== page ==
1 Corinthians 3:22-23 reads "The world or life or death or the present or the future--all belong to you, and you belong to Christ, and Christ belongs to God." This suggests that humanity is an integral part of unfolding history and we are part of universal acceptance and belonging. This scripture also emphasises interconnectivity. Interconnectivity has been brought into focus for us recently. We are now all too familiar with the fact that we have to avoid physical contact and even touching of objects that others may have had contact with! On a more positive note, it is lovely to be able to join with our brothers and sisters across the world and participate in the plethora of worship services and fellowship meetings which are on offer via the internet. We are all connected. Above all we should know that we are also connected with God.
Perhaps we feel as though we ought to know what to do, what to say and how to act during this crisis. Paul is assuring us that it is ok when we do not know the answers. We have to allow God to be God and to trust him to work through us as we seek to do the one thing we can do, pray. Prayer knows no boundaries and can be transformational in lives and situations.
In our reading, Paul says that we do not know what to pray for as we ought. We may be struggling, and we may be feeling that our words when we manage to find them, seem inadequate. When we read Romans 8:26 it seems to imply that this uncertainty should be considered as normal! It is perhaps comforting to read that as we pray whether in words, cries or sobs God is searching our hearts and the Spirit of God intercedes for us also with "sighs too deep for words."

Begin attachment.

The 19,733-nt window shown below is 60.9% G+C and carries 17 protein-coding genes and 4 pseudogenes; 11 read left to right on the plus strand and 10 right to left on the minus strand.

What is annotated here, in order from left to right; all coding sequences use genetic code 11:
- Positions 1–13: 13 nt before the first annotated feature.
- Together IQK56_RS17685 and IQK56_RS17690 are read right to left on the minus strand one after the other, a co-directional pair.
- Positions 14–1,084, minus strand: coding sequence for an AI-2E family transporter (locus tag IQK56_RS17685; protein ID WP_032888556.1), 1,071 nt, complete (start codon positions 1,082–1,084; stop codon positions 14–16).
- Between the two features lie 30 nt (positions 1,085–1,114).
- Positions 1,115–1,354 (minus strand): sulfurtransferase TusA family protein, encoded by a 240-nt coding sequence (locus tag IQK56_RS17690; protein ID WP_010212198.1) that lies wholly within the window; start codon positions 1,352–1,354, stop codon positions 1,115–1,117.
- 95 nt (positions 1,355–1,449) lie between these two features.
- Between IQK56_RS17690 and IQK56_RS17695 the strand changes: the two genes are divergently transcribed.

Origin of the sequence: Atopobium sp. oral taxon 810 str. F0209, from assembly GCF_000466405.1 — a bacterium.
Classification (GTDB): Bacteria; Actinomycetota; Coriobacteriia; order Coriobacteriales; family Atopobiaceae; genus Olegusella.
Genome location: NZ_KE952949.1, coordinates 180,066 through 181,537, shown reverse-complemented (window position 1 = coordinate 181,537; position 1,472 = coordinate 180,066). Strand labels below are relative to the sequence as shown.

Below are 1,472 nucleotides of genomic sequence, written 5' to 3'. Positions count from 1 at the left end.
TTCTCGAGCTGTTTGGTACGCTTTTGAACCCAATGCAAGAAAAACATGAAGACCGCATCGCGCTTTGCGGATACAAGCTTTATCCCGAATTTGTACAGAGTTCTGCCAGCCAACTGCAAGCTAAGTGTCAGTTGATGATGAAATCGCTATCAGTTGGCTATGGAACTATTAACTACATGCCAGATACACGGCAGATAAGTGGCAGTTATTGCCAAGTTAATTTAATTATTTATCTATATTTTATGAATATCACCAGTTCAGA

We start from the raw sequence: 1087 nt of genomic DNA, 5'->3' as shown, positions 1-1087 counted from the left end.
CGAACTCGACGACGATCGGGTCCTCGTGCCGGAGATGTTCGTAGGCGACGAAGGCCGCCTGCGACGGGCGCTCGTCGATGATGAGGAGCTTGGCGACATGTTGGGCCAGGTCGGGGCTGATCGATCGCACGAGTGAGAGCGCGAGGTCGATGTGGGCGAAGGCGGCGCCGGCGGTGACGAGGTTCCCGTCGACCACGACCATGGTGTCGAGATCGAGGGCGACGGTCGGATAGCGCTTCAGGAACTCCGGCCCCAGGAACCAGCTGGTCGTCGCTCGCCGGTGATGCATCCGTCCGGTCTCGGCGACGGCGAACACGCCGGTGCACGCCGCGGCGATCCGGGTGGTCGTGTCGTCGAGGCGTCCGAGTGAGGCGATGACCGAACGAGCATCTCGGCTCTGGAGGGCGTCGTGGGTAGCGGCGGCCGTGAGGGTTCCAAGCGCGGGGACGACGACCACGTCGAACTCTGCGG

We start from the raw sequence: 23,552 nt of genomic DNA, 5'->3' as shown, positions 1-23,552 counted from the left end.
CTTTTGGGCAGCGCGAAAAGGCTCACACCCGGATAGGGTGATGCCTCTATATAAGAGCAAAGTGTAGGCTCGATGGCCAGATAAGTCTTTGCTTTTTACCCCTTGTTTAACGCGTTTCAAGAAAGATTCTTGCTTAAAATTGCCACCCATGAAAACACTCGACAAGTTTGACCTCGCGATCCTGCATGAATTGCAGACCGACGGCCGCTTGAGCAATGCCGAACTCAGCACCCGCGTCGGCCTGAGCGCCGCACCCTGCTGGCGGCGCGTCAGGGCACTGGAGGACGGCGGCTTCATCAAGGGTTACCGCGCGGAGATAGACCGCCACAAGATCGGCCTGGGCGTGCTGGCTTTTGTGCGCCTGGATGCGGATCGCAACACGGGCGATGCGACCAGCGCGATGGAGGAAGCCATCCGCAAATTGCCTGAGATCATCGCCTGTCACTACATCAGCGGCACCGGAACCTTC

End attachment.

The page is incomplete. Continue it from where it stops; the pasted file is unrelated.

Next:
I remember once saying that I found prayer difficult; I felt others were far more eloquent during prayer meetings. I was told that sometimes the deeper the prayer the fewer words are used. I did not believe it, so was told to think of a swimming pool. The deep end of the pool, I was told, is always noticeably quieter than the shallow end. Prayer is being in God's presence and communicating. Communication is not simply talking but also listening and being aware of the other person's unspoken needs by reading their body language. When we read 1 Kings 19:11-12 we are reminded of how Elijah did not find God in the earthquake, wind, or fire but in the still small voice.
Romans 8:28-30 tells us that God will work with us and through us and all those who love him to bring about good. God wants to involve us in relieving the suffering in the world. Paul says that we are called according to God's purpose to pray and to lament and as we draw close to God, we will be able to work with Christ to offer God's love, hope, and comfort to a hurting world.
As we live through hardships, uncertainty, and fear God is with us and we are told that "neither death, nor life, nor angels, nor rulers, nor things present, nor things to come, nor powers, nor height, nor depth, nor anything else in all creation, will be able to separate us from the love of God in Christ Jesus our Lord".
Let us pray:
"Let nothing disturb you,
nothing frighten you,
all things are passing,
God is unchanging.
Patience gains all,
nothing is lacking to those who have God:
God alone is sufficient."
St. Teresa of Ávila
God of love and hope,
you made the world and care for all creation,
but the world feels strange right now.
The news is full of stories about Coronavirus.
Some people are worried that they might get ill.
Others are anxious for their family and friends.
Be with them and help them to find peace.
We pray for the doctors and nurses and scientists,
and all who are working to discover the right medicines
to help those who are ill.
God of compassion,
Be close to those who are ill, afraid, in isolation or bereaved.
In their loneliness be their consolation,
In their anxiety be their hope,
In their darkness , be their light.
God of compassion,
Thank you that even in these anxious times,
you are with us.
Help us to put our trust in you and keep us safe.